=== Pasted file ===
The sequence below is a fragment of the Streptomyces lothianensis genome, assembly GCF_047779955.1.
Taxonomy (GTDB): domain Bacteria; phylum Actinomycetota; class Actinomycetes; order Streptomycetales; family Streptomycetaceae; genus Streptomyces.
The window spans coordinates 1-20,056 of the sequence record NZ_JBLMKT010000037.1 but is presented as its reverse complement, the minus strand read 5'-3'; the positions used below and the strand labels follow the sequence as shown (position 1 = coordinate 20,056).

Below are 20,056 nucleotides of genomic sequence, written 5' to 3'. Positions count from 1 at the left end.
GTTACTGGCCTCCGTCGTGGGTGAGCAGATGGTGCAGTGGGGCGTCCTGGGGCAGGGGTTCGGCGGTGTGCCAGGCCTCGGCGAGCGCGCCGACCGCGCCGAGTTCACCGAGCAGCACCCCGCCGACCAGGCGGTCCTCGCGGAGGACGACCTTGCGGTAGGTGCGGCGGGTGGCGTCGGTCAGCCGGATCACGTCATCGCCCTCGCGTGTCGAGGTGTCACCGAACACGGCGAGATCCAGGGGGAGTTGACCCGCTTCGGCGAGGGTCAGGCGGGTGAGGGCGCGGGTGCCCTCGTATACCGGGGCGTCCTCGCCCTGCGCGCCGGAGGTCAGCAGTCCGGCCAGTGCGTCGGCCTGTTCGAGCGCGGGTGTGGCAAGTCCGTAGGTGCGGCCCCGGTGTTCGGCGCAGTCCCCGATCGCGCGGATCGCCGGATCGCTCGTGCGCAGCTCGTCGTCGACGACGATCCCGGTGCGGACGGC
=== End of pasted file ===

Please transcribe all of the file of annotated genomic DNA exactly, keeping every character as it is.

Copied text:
The sequence below is a fragment of the Streptomyces lothianensis genome, assembly GCF_047779955.1.
Taxonomy (GTDB): domain Bacteria; phylum Actinomycetota; class Actinomycetes; order Streptomycetales; family Streptomycetaceae; genus Streptomyces.
The window spans coordinates 1-20,056 of the sequence record NZ_JBLMKT010000037.1 but is presented as its reverse complement, the minus strand read 5'-3'; the positions used below and the strand labels follow the sequence as shown (position 1 = coordinate 20,056).

Below are 20,056 nucleotides of genomic sequence, written 5' to 3'. Positions count from 1 at the left end.
GTTACTGGCCTCCGTCGTGGGTGAGCAGATGGTGCAGTGGGGCGTCCTGGGGCAGGGGTTCGGCGGTGTGCCAGGCCTCGGCGAGCGCGCCGACCGCGCCGAGTTCACCGAGCAGCACCCCGCCGACCAGGCGGTCCTCGCGGAGGACGACCTTGCGGTAGGTGCGGCGGGTGGCGTCGGTCAGCCGGATCACGTCATCGCCCTCGCGTGTCGAGGTGTCACCGAACACGGCGAGATCCAGGGGGAGTTGACCCGCTTCGGCGAGGGTCAGGCGGGTGAGGGCGCGGGTGCCCTCGTATACCGGGGCGTCCTCGCCCTGCGCGCCGGAGGTCAGCAGTCCGGCCAGTGCGTCGGCCTGTTCGAGCGCGGGTGTGGCAAGTCCGTAGGTGCGGCCCCGGTGTTCGGCGCAGTCCCCGATCGCGCGGATCGCCGGATCGCTCGTGCGCAGCTCGTCGTCGACGACGATCCCGGTGCGGACGGC